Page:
By John Zmirak, The Catholic Thing, August 30, 2014
Self-styled Catholic critics of the free market and “Americanism” have adopted the term “social Magisterium” to suggest that there is a coherent and morally binding body of papal teaching on politics and economics, from which we can derive specific policy initiatives and firmly condemn alternatives as “un-Catholic” or even (that dreaded word) “dissenting.”
Hence defenders of market economics, or opponents of mass immigration, can be tarred with the same brush as those who favor women’s ordination or homosexuality. Indeed, if we accept the premise of a “social magisterium,” we are led to believe that we can actually build up a detailed Catholic political economy that is a “third way” between capitalism and socialism, which bravely “cuts across” the lines dividing Left and Right, and between America’s political parties.
We can start, of course, with Belloc and Chesterton, who laid the groundwork for an officially Catholic system of economics, distributism. We can move forward bravely by reading the fruits of bishops’ conferences and statements by the Vatican’s various social justice officers. As we proceed, compiling divinely approved answers to each burning current question, we can fill in the empty spaces of politics and economics, then present it to a rudderless world like a completed crossword puzzle.
I won’t spend time here talking about the practical effects of such talk in Catholic circles. My hope is that it has none – that patriotic, prolife Catholics simply ignore the posturing that fills the blogosphere, the tortured statements that emerge from bishops’ conferences, the rants of leftist, anti-Semitic cardinals, and the questionably translated fruits of interviews with the pope.
I hope this not simply because I want people to vote against the persecutors of the Church, to whom the rise of illiberal Catholicism gives active aid and comfort, but for a much more important reason: the explosion of irrational and false political statements that carry some vague imprimatur of Church authority will undermine people’s faith: “If I have to believe that nonsense to really be Catholic….”
But there are smart, sincere people out there who struggle seriously with the idea that the papacy is a 2,000-year-old Delphic oracle, that a “spirit-led Magisterium” inspires and guards from error the statements of popes about economics and politics. Even if such statements are not infallible, we are obliged to grant them a docile “religious submission,” as we are to other non-ex cathedra assertions of Catholic teaching. Or so people say.
I have read earnest attempts to collect everything that popes have said on these subjects since Leo XIII, and treat them as a kind of divine wish-list, which Catholics are obliged to accept as the first principles of politics – and defend against every criticism, as St. Ignatius did the honor of Our Lady. Such attempts demonstrate filial piety, and ought not to be sneered at. Nor should the papal statements in question, which are largely wise and often profound, and in fact serve as worthy digests of much of the best that has been written or thought.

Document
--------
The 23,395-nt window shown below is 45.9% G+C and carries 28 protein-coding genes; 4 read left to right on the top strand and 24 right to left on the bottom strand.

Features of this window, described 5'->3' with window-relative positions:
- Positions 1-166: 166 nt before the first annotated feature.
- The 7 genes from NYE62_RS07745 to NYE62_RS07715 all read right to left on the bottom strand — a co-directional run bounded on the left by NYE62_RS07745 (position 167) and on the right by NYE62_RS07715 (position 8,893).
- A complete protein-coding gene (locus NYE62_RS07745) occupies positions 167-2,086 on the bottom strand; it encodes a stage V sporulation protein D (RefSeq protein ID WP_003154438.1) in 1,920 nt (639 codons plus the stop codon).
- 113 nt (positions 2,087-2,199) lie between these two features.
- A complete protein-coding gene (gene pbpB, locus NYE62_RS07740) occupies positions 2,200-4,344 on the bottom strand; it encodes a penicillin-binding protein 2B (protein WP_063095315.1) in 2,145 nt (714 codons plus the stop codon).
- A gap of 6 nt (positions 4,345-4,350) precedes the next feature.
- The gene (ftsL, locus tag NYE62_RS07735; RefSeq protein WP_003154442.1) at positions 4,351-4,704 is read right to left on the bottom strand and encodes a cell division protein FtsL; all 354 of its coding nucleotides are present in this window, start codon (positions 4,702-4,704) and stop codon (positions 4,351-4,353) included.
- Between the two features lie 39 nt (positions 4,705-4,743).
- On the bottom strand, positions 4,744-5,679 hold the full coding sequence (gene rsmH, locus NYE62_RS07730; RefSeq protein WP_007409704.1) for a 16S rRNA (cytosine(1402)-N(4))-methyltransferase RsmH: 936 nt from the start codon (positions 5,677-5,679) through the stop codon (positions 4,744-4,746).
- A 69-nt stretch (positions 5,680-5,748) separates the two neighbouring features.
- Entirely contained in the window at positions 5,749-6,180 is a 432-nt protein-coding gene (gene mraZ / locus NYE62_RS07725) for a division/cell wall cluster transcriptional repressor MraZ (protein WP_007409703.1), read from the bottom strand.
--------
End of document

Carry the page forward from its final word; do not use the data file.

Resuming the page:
One of my favorite reference books is The Pope Speaks, which collects the allocutions and conferences of Pope Pius XII, on subjects ranging from ophthalmology to bee keeping. It’s amazing how well informed and thoughtful that good man was.
But is it true? Is there a “spirit-led” “social Magisterium” that works by accretion over the centuries, gradually building up a coherent, defensible program of economics and politics, which can be drawn by simply reading what popes have said and fitting those statements together like Lego blocks, to construct a Catholic city? Is that what Jesus intended to give us when He founded the papacy?
If we really believe that, and expect every Catholic to form his views accordingly, then we should be able to survey papal statements over the centuries on economics and politics, and find in them the same exquisite consistency we see in papal teachings about the natures of Jesus Christ and the sacraments – the slow, organic unfolding of that divine revelation which ended with the death of St. John the Apostle.
If we found that this was not true, that papal social teaching did not exhibit the same crystalline integrity, we might be tempted to leave the Church – or else to descend into cognitive dissonance, in bad faith blocking out or distorting the inconvenient facts of history, to cling to a “faith” that has morphed into a modern-style ideology. I am not sure which of those two temptations would be more deadly, to abandon faith or to corrupt it.
But those are not the only choices. A third way is to see Catholic social teaching not as analogous to Eucharistic doctrine and Marian dogmas, but as something much more akin to the Catholic literary tradition – a treasure trove of often-brilliant insights and deep investigations into the best ways for men to live which claims our respectful attention.
We could quote a papal encyclical where it is apropos as we might a piercing insight from Dante or Walker Percy, aware that when popes spoke on economics and politics, they claimed no divine authority, but instead addressed key implications of natural law as best as their intellects and advisors advised them.
Of course, a pope has the power to invoke ex cathedra authority to settle a question of natural law – but there is no consensus that any pope has ever done so. Pope Paul VI’s spokesman denied that the pope had done so in Humanae Vitae, and the pope did not contradict him, nor have subsequent popes, even when they reiterated that authoritative teaching, which does demand our religious submission. When Paul VI offered that teaching, he was speaking in consonance with centuries of previous Church teaching, as even John Noonan admits in his impressive (if dissenting) book Contraception. In that sense, then, Pope Paul was exercising the ordinary papal Magisterium, as applied to an issue of natural law.
The same cannot be said of papal statements on economics and politics – not if we’re honest. If we do not conveniently pretend that Catholic social teaching began with Leo XIII, that a new level of Magisterial authority descended from heaven in 1870, then we have to reckon with quite a number of papal statements whose language sounds every bit as authoritative as that used in Humanae Vitae, which were subsequently contradicted by popes or a council.